Feeds

Review: Britain's 4G smartphones

Nine handsets, one network - is it time at last to invest in LTE?

Providing a secure and efficient Helpdesk

Samsung Galaxy Note II

If you can get past the size - not easy I grant you; I waver between thinking it’s not that massive to guffawing at the sheer absurdity of it - then the Note II is a technological beast of a device in all ways. The whopping 5.6-inch, 1280 x 720 AMOLED screen makes web browsing and gaming a visual feast while the stylus offers a host of handy extra functions.

Samsung Galaxy Note II

Of course the real value of the Note as a 4G device is that vast, removable battery. This is the only phone here that can actually be used consistently on a 4G network and not have you checking for the nearest power socket in a cold sweat every half an hour. It’s near-tablet dimensions also go some way towards justifying the whole 4G idea - you can do so much with a Note that maybe, just maybe screaming data speeds are worth paying for after all.

More Info Samsung

Samsung Galaxy S III

All the ingredients that have made the S III a worldwide sales hit are present and correct in the LTE version, though sadly so is the standard 2100mAh battery. Since the S III already has a removable battery it would hardly have been an engineering challenge for Samsung to have installed a larger one. But as the S III already lasts longer on a charge than any other handset here bar the Note II I can’t spank it too hard for that failing.

Samsung Galaxy S III

With a vivid 4.8-inch, 1280 x 720 AMOLED screen and a heavily modified version of Android Jelly Bean with all manner of extra goodies built in, the S II is a lot of smartphone for the money. It’s powerful too thanks to a 1.4GHz quad-core processor. I’ve heard tell that this i9305 model has 2GB of Ram, but mine only seemed to have the usual 1GB. With a Micro SD slot to back up the 16GB of built-in storage, it’s not hard to understand why the world and his wife wants one of these things - and why it has put the wind up Apple.

The UK's 4G phones at a glance

More Info Samsung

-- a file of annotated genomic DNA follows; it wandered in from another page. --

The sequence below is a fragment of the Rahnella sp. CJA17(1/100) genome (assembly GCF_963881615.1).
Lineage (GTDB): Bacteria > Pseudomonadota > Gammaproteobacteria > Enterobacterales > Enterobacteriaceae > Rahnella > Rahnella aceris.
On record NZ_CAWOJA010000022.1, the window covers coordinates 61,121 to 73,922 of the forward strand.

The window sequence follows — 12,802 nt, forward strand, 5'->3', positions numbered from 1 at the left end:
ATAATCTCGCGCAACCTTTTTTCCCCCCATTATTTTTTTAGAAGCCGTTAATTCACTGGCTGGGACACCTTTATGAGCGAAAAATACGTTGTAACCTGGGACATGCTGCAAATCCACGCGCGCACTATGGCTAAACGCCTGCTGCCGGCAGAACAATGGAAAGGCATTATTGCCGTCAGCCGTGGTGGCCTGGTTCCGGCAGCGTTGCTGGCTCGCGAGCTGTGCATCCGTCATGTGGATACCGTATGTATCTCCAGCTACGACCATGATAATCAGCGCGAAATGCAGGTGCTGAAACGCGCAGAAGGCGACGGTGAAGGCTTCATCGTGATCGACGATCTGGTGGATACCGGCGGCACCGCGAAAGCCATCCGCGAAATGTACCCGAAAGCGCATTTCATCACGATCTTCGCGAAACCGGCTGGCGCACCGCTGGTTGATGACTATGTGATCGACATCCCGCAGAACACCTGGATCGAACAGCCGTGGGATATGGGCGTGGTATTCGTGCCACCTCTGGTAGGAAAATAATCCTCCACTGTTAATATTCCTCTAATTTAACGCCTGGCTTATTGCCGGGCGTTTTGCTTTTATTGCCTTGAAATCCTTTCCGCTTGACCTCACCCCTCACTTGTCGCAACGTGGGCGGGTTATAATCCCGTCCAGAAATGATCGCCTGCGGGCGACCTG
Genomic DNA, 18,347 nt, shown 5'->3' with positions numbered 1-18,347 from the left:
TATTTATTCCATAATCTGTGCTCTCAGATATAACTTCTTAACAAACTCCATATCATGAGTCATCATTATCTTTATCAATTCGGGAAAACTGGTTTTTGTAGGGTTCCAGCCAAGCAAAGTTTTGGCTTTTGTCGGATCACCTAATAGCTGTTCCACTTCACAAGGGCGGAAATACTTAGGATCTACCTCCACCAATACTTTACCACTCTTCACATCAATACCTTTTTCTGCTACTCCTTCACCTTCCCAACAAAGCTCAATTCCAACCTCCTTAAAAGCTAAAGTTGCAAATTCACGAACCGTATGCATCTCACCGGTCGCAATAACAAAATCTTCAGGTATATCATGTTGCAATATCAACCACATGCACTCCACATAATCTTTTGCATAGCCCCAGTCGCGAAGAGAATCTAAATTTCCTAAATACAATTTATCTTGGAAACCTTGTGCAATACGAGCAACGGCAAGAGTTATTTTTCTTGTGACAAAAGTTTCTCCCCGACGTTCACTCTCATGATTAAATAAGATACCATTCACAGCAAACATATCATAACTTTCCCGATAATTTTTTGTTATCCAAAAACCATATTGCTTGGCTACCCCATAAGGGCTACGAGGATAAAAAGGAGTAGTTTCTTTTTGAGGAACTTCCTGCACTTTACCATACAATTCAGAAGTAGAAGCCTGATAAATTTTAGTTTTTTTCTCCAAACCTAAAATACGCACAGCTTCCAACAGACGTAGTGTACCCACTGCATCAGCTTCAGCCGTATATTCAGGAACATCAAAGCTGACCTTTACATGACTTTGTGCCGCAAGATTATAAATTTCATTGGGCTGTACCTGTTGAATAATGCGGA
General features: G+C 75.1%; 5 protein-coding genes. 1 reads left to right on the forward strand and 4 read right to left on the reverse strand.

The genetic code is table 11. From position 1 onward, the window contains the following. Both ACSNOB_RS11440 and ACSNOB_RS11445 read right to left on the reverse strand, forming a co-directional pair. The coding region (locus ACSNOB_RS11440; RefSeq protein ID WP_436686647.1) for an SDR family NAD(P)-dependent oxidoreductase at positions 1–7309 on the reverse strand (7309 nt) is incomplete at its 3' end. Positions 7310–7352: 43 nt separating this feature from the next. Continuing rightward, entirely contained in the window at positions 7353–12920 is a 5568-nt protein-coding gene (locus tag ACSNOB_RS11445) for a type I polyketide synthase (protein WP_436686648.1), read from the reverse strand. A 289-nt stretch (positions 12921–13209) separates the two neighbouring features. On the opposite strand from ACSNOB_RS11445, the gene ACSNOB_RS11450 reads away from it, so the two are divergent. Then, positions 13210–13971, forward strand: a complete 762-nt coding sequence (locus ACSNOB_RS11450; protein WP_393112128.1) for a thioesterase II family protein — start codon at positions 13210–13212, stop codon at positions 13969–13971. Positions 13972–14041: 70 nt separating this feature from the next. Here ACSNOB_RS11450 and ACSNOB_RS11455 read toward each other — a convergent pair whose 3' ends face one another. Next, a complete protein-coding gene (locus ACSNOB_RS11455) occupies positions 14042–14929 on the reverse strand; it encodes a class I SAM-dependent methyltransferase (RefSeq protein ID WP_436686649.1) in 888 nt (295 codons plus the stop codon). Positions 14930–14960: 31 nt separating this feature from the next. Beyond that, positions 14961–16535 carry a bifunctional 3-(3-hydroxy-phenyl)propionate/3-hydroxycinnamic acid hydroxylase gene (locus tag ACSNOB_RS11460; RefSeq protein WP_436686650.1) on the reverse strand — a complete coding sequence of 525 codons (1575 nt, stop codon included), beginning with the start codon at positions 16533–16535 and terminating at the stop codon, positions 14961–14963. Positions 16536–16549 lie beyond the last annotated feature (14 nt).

Phone comparison table 1
Phone comparison table 2

Security for virtualized datacentres

Next page: The Reg Verdict

More from The Register

next story
Same old iPad? NO. The new 'soft SIMs' are BIG NEWS
AppleSIM 'ware to allow quick switch of carriers
Arab States make play for greater government control of the internet
Nerds told to get lost in last-minute power grab bid at UN meeting
Brits: Google, can you scrape 60k pages from web, pleeease
Hey, c'mon Choc Factory, it's our 'right to be forgotten'
Of COURSE Stephen Elop's to blame for Nokia woes, says author
'Google did have some unique propositions for Nokia'
It's even GRIMMER up North after MEGA SKY BROADBAND OUTAGE
By 'eck! Eccles cake production thrown into jeopardy
Mobile coverage on trains really is pants
You thought it was just *insert your provider here*, but now we have numbers
Don't mess with Texas ('cos it's getting Google Fiber and you're not)
A bit late, but company says 1Gbps Austin network almost ready to compete with AT&T
prev story

Whitepapers

Forging a new future with identity relationship management
Learn about ForgeRock's next generation IRM platform and how it is designed to empower CEOS's and enterprises to engage with consumers.
Win a year’s supply of chocolate
There is no techie angle to this competition so we're not going to pretend there is, but everyone loves chocolate so who cares.
Why cloud backup?
Combining the latest advancements in disk-based backup with secure, integrated, cloud technologies offer organizations fast and assured recovery of their critical enterprise data.
High Performance for All
While HPC is not new, it has traditionally been seen as a specialist area – is it now geared up to meet more mainstream requirements?
Saudi Petroleum chooses Tegile storage solution
A storage solution that addresses company growth and performance for business-critical applications of caseware archive and search along with other key operational systems.